I’m sure the next ad will include “heal the sick, raise the dead, cure those with leprosy, and cast out demons.” (Hey, I went to Sunday School*.)

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Bruce’s Worst Investment, and Other Gleanings from Campaign Finance Day

So, finally, we get our second window into the money game behind the primary campaigns. A few toplines:

— Bruce Lisman is spending gobs of cash and getting bupkis in return

— Phil Scott’s chugging along; will have to pick up the pace after the primary

— Sue Minter pulls ahead in the Democratic fundraising game

— Matt Dunne’s early momentum slows a bit

— Peter Galbraith is keeping his own campaign alive. Barely

And now, the details.

Wall Street millionaire Bruce Lisman has put $1.6 million of his own money into his campaign, raised precious little money from others, and has been spending at a blistering pace. He’s raised more than $1.8 million, but he has less than $200,000 cash on hand.

Well, he can always write more checks.

But let’s stop for a moment and savor the fact that Bruce Lisman has already spent more money than any gubernatorial candidate in Vermont history — and the primary is still three and a half weeks away. And he places dismally in the available polls.

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Strange bedfellows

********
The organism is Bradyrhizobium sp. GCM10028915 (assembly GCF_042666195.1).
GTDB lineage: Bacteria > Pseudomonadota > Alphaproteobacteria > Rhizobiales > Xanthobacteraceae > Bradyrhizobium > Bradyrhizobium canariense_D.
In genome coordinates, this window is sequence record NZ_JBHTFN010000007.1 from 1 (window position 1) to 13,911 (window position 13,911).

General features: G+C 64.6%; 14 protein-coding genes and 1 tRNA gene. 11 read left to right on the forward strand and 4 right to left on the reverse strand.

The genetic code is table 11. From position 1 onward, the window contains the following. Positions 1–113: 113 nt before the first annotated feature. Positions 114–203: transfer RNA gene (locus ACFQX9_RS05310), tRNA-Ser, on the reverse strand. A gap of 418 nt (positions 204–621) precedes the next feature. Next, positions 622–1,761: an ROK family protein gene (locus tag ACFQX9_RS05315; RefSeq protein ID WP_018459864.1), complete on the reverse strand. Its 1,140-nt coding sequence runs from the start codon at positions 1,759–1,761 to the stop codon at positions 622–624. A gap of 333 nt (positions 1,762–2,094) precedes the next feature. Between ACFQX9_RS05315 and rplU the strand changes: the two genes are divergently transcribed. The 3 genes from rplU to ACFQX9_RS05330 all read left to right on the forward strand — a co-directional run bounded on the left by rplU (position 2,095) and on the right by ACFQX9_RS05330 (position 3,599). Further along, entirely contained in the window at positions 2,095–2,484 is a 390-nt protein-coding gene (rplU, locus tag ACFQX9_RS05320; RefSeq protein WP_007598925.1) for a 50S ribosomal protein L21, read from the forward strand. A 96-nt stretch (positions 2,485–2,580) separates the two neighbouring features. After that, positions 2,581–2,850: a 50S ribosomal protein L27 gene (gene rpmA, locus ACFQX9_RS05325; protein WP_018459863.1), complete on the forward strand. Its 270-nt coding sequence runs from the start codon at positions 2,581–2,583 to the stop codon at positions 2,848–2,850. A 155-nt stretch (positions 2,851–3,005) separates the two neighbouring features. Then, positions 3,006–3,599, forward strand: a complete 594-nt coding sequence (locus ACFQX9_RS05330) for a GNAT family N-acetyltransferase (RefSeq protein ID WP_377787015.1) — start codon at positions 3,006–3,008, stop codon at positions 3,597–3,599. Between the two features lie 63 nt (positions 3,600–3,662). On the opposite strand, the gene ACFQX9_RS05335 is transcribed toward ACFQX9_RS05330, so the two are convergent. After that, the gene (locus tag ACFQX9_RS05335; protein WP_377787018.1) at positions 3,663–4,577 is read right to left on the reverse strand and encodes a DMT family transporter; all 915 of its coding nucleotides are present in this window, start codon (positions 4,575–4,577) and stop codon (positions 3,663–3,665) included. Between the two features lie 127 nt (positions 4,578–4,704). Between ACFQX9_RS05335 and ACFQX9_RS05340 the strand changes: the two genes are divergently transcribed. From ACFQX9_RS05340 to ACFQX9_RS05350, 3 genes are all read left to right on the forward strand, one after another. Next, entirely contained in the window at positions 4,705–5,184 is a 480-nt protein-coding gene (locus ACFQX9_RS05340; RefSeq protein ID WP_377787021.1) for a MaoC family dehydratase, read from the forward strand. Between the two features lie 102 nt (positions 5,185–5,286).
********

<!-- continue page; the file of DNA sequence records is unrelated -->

Just saw Peter Galbraith’s first TV ad. The most interesting thing in it was the last line:

“Roger Allbee, Treasurer.”

Hmm. Roger Allbee. Lifelong Republican. Agriculture Secretary in the Jim Douglas administration. In 2014, he became a Democratic candidate for State Senate in WIndham County — without actually becoming, you know, a Democrat.

He was effectively running to fill the vacancy opened by Peter Galbraith’s decision not to seek re-election. He enjoyed Galbraith’s endorsement.

He also committed a world-class gaffe at a candidates’ forum:

Whoever is elected represents all the people, whether they’re Democrat, Republican, they’re colored, they have alternative preferences, we represent everyone in the county. Everyone. We represent every citizen.

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The VTGOP’s convention dilemma

This coming weekend will feature the Democratic (Saturday Sunday in Barre) and Republican (Sunday Saturday in Burlington) state conventions. The Dems will be trying to accommodate the Bernie Sanders crowd enough to forestall any open warfare; and the four superdelegates who plan to support Hillary Clinton are girding themselves for a Bernie Bro onslaught.

But the real entertainment value is likely to come from the Republican gathering, where party leaders and potential candidates will have to deal with the unpleasant fact of Donald Trump at the top of their ticket.

And the national GOP is sending a clear message to state parties: Bow Down Before The Donald.

Republican activists chose party unity over “never Trump” resistance Saturday, with party leaders in one state after another pressuring their members to fall in line behind the presumptive nominee — and even punishing those who refused.

Eleven states held annual Republican conventions or party leadership meetings Saturday, offering a platform for those who still object to Donald Trump… But at almost every turn, they slammed into state leaders who closed ranks around a candidate who many once said they’d never support.

Interesting moment for Phil Scott, the VTGOP’s shining star and likely gubernatorial nominee. If the convention falls in line with Trump, he’ll be an isolated, neutered figure in his own party.

Especially if his challenger Bruce Lisman chooses that moment to finally endorse Trump — which he’s almost certain to do sometime.